Of all the things to be spooked by on Halloween, don’t let diabetes be one of them.

Halloween rules!!!!!

8 Comments Post a comment
  1. The Halloween after I turned 5, having just been diagnosed with Type 1 three weeks prior, my friend I was trick-or-treating with would tell people when they opened the door “She has diabetes! She can’t eat candy!”

    He was just being nice, but it was the actual worst thing ever. Most people gave me money, which I would appreciate now as an adult, but what 5-year-old wants money for Halloween??

    10/31/13; 11:59 am
  2. Great post however I’m laughing that my post today was about selling my Halloween candy and it being the start of my entrepreneurial adventures… I love that there’s a comment above about being given money. I would have been all over that! Happy Halloween Kerri (glad you didn’t miss out on Halloween either)! xo

    10/31/13; 12:10 pm
  3. Cynthia Boisvert #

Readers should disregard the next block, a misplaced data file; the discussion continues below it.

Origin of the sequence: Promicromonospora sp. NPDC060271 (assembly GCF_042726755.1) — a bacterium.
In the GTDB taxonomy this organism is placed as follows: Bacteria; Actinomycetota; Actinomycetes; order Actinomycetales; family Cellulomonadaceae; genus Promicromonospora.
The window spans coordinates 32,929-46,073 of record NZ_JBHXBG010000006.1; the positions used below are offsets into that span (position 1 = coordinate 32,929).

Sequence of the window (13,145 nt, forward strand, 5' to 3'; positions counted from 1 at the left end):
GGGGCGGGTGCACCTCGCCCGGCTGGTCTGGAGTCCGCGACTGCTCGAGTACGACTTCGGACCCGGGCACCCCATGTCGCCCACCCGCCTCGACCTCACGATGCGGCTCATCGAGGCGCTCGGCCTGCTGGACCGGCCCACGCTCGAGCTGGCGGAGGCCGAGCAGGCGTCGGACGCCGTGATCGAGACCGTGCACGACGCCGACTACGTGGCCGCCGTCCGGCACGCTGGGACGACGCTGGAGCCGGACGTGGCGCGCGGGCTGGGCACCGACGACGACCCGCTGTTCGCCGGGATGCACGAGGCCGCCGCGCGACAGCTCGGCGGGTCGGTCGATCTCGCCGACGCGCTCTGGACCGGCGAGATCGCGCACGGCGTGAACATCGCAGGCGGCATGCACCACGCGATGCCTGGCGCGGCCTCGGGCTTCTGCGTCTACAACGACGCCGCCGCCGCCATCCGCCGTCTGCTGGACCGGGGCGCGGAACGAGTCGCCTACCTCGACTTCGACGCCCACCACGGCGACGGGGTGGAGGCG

Briley was diagnosed at 3 years old, in 1989. Initially getting candy was not an issue. IE she was so young, had no clue how much she received etc. But in grade school things had to change. We were lucky enough to be involved with a monthly diabetes support group. The children would go off to do a fun activity and parents met and discussed many things. It was there we learned to let her go trick or treating and get all she wanted. No candy was eaten by any of the kids as it all had to be checked by parents anyway.- safety Briley would then go thru the candy. There were items that she could have regardless – bags of goldfish, etc. She was then allowed to have one or 2 candy bars that would not normally be on her eating list. We would portion those out in her diet as a carb, fruit, fat, however it would work. Boy did she eat all her vegetables at those meals! Then the fun began. Briley’s dad would purchase the remaining candy from her. This was quite a process. They divided the candy into small, medium, large, chocolate, caramel, etc, and favorites. For the most part they would agree on a set price for small etc. But they would go round and round on the value of a full size snickers bar, M &M’s, Chuckles, etc. For the most part Briley won those arguments. That week-end the two of them would go shopping wherever Briley wanted to buy items with her cash. This process turned Halloween from a holiday of “I can’t eat all the candy,” to “I can eat some of the candy, beat daddy at negotiations, and go shopping with him.”